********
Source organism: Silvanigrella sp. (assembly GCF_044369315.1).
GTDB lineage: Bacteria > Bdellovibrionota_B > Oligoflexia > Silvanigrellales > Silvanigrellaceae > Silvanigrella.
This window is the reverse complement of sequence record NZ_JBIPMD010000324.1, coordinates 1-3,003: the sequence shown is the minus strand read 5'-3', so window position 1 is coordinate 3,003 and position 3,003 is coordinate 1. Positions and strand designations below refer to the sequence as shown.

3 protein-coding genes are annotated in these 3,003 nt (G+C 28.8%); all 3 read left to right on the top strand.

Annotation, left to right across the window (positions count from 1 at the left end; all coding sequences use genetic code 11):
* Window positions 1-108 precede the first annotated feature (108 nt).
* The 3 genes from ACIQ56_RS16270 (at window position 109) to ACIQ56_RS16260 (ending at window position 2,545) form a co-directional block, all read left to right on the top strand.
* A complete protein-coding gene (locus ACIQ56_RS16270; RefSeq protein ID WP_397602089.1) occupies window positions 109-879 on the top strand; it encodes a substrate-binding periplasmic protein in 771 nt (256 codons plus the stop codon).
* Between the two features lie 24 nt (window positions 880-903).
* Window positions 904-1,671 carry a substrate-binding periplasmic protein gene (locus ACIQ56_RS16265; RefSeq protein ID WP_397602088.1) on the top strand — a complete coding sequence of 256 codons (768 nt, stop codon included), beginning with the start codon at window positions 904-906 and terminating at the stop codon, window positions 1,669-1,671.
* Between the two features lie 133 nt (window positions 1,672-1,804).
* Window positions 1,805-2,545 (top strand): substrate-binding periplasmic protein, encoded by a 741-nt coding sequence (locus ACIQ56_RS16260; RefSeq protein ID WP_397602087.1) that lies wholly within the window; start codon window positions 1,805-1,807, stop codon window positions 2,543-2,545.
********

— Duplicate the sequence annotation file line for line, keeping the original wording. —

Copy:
Source organism: Silvanigrella sp. (assembly GCF_044369315.1).
GTDB lineage: Bacteria > Bdellovibrionota_B > Oligoflexia > Silvanigrellales > Silvanigrellaceae > Silvanigrella.
This window is the reverse complement of sequence record NZ_JBIPMD010000324.1, coordinates 1-3,003: the sequence shown is the minus strand read 5'-3', so window position 1 is coordinate 3,003 and position 3,003 is coordinate 1. Positions and strand designations below refer to the sequence as shown.

3 protein-coding genes are annotated in these 3,003 nt (G+C 28.8%); all 3 read left to right on the top strand.

Annotation, left to right across the window (positions count from 1 at the left end; all coding sequences use genetic code 11):
* Window positions 1-108 precede the first annotated feature (108 nt).
* The 3 genes from ACIQ56_RS16270 (at window position 109) to ACIQ56_RS16260 (ending at window position 2,545) form a co-directional block, all read left to right on the top strand.
* A complete protein-coding gene (locus ACIQ56_RS16270; RefSeq protein ID WP_397602089.1) occupies window positions 109-879 on the top strand; it encodes a substrate-binding periplasmic protein in 771 nt (256 codons plus the stop codon).
* Between the two features lie 24 nt (window positions 880-903).
* Window positions 904-1,671 carry a substrate-binding periplasmic protein gene (locus ACIQ56_RS16265; RefSeq protein ID WP_397602088.1) on the top strand — a complete coding sequence of 256 codons (768 nt, stop codon included), beginning with the start codon at window positions 904-906 and terminating at the stop codon, window positions 1,669-1,671.
* Between the two features lie 133 nt (window positions 1,672-1,804).
* Window positions 1,805-2,545 (top strand): substrate-binding periplasmic protein, encoded by a 741-nt coding sequence (locus ACIQ56_RS16260; RefSeq protein ID WP_397602087.1) that lies wholly within the window; start codon window positions 1,805-1,807, stop codon window positions 2,543-2,545.